Success and Regret
In 1981, Marcus Dupree was being recruited to play football at most of the nation’s top collegiate programs. Most experts and coaches said that, in fact, he was the most highly recruited high school player ever. And, the praise did not stop there. These same experts and coaches said that Dupree was probably the best running back – EVER! This is a pretty big claim. And, it’s a heavy burden for a 17-year old kid out of Philadelphia, Mississippi.
ESPN’s 30 for 30 documentary series recently told Dupree’s story. It was titled, “The Best That Never Was.” From what I can remember about Dupree (I was only 10 at the time but an avid football fan) and from reading the title, I was expecting a real-life story about another troubled athlete who missed an opportunity to be his best. In fact, the first 75 minutes painted this exact picture: recruiting violations, his mother getting a new house from his university, getting out of shape, getting injured from being out of shape, forfeiting a scholarship at the University of Oklahoma, and on, and on… I felt some sympathy for Dupree but quickly squashed those emotions when I realized that he was making some very poor decisions. A brutal knee injury ended his pro football career almost before it began. And, of course, almost all of his earnings were squandered.
Then, with about 15 minutes left in the show, we learn that Dupree made an incredible come back five years after the injury. He worked out three to four hours a day and dropped about 50 pounds in three months. The Los Angeles Rams picked him up and he helped the Rams for the better part of two seasons. He was cut by the team after leading them in rushing during the pre-season of 1992.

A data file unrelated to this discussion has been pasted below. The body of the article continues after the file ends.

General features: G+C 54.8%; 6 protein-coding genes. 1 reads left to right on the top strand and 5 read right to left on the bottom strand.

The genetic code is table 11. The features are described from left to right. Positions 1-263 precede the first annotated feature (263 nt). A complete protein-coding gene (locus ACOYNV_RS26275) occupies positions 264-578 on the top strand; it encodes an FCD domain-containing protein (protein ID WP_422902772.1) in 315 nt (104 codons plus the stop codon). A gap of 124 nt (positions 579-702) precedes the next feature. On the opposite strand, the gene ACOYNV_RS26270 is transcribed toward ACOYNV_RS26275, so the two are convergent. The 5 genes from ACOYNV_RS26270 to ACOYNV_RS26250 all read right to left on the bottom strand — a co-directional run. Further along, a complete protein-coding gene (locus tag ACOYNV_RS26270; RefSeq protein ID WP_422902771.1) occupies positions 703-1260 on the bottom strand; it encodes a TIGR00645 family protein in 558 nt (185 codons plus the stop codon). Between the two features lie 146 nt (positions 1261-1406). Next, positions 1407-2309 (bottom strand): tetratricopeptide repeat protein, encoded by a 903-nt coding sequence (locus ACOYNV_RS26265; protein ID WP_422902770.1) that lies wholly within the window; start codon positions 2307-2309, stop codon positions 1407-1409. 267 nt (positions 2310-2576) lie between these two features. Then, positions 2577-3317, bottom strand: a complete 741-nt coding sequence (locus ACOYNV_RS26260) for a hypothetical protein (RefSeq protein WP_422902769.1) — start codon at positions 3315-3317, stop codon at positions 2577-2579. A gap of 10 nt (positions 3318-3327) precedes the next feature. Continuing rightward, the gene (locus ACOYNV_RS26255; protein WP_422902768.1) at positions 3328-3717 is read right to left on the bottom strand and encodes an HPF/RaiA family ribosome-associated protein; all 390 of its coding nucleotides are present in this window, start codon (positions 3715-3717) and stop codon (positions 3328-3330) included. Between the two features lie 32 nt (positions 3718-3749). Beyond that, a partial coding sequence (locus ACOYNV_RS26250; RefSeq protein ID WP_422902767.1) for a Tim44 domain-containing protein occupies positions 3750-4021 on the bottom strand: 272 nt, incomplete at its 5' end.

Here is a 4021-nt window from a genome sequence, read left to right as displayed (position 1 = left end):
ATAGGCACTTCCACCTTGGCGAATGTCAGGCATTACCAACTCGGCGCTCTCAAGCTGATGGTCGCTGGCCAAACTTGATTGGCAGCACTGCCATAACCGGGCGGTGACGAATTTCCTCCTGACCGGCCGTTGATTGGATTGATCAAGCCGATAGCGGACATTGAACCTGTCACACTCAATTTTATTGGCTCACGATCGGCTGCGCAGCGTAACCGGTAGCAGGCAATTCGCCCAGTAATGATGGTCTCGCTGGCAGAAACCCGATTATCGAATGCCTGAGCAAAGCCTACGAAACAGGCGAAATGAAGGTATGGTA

Asked if he had any regrets, Dupree nodded and said that there were definitely things that he would have done differently. He would
have stayed at the University of Oklahoma (his first of two colleges) and made some other decisions, differently. It was easy to see the look of anguish on his face. But, it was refreshing to see a man admit his mistakes and own them. Dupree said that he wasn’t really disappointed when he was cut by the Rams in ’92. He said that his goal was to make it to the NFL, and he had done that, against all odds.
What is the lesson for the rest of us? Dupree’s story, in my opinion, helps illustrate two important points: 1) It’s actually healthy to have some level of regret. Admitting to your regrets is simply admitting to be human. Todd Kashdan has a great post in more detail on this. 2) Success is much more of an internal state of mind. Dupree may have missed out on millions of dollars in a professional football career but he was able to mount a successful come back and meet his own personal goal.
Life is much too short to pursue someone else’s dreams. And, along the way, don’t be afraid to be human.